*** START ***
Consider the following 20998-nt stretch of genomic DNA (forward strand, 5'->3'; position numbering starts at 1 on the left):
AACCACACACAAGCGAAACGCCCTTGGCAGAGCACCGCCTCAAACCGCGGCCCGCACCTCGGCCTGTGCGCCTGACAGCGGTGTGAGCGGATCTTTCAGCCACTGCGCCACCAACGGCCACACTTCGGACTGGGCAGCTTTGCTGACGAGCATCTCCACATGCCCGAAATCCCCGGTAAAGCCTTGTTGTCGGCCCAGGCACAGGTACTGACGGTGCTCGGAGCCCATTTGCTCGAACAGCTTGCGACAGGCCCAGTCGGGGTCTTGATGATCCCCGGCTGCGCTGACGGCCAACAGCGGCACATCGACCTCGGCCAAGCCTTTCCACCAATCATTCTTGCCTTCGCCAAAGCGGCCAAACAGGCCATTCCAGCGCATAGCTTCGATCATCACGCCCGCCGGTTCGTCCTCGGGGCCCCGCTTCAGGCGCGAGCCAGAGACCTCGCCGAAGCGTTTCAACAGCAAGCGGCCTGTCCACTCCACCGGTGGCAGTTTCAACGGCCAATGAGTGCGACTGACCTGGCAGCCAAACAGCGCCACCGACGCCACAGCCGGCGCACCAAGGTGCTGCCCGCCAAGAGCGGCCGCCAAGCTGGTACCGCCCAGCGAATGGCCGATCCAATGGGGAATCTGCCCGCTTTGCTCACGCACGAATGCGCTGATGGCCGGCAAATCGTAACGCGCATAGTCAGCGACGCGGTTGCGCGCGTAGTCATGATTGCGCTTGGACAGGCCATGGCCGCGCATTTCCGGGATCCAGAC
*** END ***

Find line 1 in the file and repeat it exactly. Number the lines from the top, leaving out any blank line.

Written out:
Consider the following 20998-nt stretch of genomic DNA (forward strand, 5'->3'; position numbering starts at 1 on the left):